Last week’s purple velvet aestheticism inspired reception gown / tea gown proved very popular, with many of you commenting that you loved it because you could actually imagine wearing it.  It did loose points for awkward lower-front rouching (which I hadn’t noticed and will now never be able to unsee!), and not everyone was on-board with the long train, all-over high-necked-with-velvet thing, or the Renaissance sleeves.  So, for lots of excitement with a few niggles, a still very regal score of 8.5 out of 10.

Although no-one commented that last week’s gown made them feel hot as happened with the green velvet gown earlier this year, this week I chose a dress that seemed much more summery in theme: an 1860s ballgown of butterfly patterned chiné silk.

Were it not for the striking butterfly patterned fabric this dress would never have made it as a Rate the Dress choice.  It’s almost completely devoid of ornamentation or design interest except for the tassel-trimmed sleeves, which would flutter and move with the dress, evoking wings, or delicate cocoons hanging from leaves – quite appropriately for the fabric.

The dress has one other unusual and intriguing feature: it appears to fasten up the front, which, combined with the pattern placement on the front, makes me wonder if it originally had a detachable bertha or guimpe, or other form of trimming which obscured part of the front.  The museum record indicates a three-part garment, and Robe à transformation would suggest a dress with a day and evening bodice, or other method of altering the aesthetic or suitability for various occasions.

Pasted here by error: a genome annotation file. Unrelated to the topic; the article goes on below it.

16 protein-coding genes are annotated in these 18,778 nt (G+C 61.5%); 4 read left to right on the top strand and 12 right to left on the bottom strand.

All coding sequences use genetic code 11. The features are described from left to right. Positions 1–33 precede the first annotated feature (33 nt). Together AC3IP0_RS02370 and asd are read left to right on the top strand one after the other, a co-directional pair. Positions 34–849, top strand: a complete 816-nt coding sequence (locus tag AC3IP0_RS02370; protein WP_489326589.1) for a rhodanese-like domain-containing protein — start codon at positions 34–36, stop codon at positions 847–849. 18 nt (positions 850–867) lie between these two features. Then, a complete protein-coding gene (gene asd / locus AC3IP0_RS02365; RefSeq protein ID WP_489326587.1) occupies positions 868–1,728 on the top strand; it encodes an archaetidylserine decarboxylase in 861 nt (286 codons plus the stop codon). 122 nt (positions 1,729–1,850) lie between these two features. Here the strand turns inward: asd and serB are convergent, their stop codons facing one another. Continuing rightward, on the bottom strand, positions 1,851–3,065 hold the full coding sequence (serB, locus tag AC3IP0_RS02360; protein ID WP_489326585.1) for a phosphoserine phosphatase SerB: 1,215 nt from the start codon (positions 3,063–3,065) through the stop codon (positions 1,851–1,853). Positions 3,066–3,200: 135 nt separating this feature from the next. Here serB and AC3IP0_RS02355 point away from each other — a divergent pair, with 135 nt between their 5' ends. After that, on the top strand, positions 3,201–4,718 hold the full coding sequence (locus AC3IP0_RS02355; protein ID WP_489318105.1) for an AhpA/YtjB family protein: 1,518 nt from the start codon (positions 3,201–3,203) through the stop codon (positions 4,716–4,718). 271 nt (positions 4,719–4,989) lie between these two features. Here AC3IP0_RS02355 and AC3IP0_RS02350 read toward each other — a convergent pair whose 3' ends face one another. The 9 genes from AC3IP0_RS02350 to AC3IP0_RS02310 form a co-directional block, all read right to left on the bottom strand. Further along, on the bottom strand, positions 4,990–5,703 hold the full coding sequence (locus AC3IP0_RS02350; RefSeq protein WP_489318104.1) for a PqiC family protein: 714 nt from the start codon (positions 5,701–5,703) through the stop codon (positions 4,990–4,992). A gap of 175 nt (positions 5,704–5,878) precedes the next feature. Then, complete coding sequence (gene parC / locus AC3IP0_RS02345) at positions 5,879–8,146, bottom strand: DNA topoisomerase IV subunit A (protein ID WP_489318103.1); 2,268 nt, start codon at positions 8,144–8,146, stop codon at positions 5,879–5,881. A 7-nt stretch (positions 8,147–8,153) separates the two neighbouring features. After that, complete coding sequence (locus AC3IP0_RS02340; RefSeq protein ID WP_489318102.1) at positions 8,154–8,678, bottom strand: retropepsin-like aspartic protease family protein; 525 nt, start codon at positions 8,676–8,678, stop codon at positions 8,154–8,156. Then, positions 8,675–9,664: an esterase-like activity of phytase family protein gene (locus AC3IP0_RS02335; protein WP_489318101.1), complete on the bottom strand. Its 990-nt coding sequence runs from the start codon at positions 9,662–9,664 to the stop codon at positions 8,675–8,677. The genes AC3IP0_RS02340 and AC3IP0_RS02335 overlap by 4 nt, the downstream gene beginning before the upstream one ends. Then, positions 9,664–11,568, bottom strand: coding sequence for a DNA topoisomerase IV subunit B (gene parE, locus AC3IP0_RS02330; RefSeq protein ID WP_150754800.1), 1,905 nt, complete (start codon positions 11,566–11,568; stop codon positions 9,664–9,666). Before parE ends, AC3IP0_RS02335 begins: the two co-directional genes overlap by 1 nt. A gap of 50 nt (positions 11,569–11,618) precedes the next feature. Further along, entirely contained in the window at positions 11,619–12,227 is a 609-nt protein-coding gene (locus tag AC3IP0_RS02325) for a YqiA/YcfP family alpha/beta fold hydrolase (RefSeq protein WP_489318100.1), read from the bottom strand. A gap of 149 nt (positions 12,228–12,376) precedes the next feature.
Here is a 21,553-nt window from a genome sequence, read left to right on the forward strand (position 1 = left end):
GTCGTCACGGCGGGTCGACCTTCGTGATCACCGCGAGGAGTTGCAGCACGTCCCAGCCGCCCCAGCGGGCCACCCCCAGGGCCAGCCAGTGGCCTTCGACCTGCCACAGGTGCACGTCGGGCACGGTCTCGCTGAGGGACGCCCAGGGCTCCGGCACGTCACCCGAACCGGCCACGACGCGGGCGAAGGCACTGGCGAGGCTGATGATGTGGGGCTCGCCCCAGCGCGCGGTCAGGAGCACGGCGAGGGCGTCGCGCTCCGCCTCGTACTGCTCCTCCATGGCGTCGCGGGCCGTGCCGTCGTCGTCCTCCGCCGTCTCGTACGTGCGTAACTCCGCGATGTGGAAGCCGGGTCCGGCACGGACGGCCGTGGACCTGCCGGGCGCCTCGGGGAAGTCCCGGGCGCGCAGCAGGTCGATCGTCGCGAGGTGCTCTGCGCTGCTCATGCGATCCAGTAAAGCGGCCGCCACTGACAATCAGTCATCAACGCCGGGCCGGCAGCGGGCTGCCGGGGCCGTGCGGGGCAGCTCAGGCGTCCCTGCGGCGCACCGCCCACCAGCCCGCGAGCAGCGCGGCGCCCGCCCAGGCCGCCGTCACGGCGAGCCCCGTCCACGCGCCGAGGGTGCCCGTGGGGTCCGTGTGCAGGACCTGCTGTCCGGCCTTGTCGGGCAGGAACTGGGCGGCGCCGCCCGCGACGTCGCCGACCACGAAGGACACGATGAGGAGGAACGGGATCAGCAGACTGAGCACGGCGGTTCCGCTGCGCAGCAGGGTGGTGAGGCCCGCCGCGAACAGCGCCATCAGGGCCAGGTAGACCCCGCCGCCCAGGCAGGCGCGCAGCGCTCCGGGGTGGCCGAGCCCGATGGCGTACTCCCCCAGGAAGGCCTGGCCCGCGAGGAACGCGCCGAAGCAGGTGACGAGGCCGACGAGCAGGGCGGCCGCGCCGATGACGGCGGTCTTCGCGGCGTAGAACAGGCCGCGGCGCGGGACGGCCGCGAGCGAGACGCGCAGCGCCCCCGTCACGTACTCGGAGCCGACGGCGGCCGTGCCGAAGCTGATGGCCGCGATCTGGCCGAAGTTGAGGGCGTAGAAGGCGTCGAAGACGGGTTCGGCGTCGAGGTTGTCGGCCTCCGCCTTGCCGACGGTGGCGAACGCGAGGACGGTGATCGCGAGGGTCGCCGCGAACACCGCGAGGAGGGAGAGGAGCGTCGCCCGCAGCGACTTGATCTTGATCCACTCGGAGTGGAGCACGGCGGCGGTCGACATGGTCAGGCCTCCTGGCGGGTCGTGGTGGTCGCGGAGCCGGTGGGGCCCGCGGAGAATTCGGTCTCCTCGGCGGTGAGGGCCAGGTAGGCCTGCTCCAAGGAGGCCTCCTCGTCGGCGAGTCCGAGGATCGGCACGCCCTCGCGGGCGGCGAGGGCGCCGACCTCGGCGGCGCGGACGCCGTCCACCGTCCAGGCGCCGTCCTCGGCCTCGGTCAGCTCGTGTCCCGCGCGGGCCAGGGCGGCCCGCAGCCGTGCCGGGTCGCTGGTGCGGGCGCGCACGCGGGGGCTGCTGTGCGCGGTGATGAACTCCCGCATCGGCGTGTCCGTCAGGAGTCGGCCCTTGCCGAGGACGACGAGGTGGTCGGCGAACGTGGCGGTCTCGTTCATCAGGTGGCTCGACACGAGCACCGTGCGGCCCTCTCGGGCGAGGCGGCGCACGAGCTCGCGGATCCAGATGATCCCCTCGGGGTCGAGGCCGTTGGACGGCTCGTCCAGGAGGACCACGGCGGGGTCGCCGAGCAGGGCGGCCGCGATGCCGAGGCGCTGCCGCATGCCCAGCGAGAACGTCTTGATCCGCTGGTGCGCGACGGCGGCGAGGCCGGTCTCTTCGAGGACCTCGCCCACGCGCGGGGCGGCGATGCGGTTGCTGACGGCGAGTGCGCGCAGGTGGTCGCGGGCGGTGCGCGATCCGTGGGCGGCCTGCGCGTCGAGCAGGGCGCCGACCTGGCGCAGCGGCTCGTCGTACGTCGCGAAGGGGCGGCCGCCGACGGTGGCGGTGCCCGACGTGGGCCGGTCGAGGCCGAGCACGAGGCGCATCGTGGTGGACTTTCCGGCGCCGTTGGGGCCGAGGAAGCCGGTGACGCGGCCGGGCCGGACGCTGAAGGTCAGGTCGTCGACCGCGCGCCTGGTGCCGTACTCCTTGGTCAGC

Without confirmation we can only guess, and rate the dress as it is (though hopefully without subtracting anything for the unfortunate glove choice).  Do you think this dress has pulled off elegance and impact by relying solely on the fabric and the sleeve trimmings, or are even butterflies and dragonflies not enough to make it interesting?

Rate the Dress on a Scale of 1 to 10

SaveSave

Madame O's Rilla Corset by Scroop Patterns thedreamstress.com

Madame O’s embroidered Rilla Corset

I had a fantastic group of testers for the Scroop Rilla Corset, and they all made amazing corsets.

The Scroop Rilla Corset Pattern Scrooppatterns.com

With every Scroop Patterns I select testers from all over the world, to make sure that the instructions are universally clear and comprehensive, but I always try to have at least one local tester, so I can see their resulting garment in person.

With the Rilla that was particularly fun, as Madame O was one of my local testers, and she embellished her test corset with her fabulous embroidery (remember the embroidered buttons she made for this wedding dress?).  And she’s let me photograph and share it!

Madame O's Rilla Corset by Scroop Patterns thedreamstress.com

This is a test version of the Rilla Pattern, so doesn’t look exactly like the finished pattern does (the main differences are the shape of the front cut out), and Madame O tried single boning construction to see how it would work (answer: not nearly as well as double, so stick to the pattern!).

 

Madame O's Rilla Corset by Scroop Patterns thedreamstress.com

Madame O's Rilla Corset by Scroop Patterns thedreamstress.com

Madame O's Rilla Corset by Scroop Patterns thedreamstress.com

Madame O's Rilla Corset by Scroop Patterns thedreamstress.com

SaveSave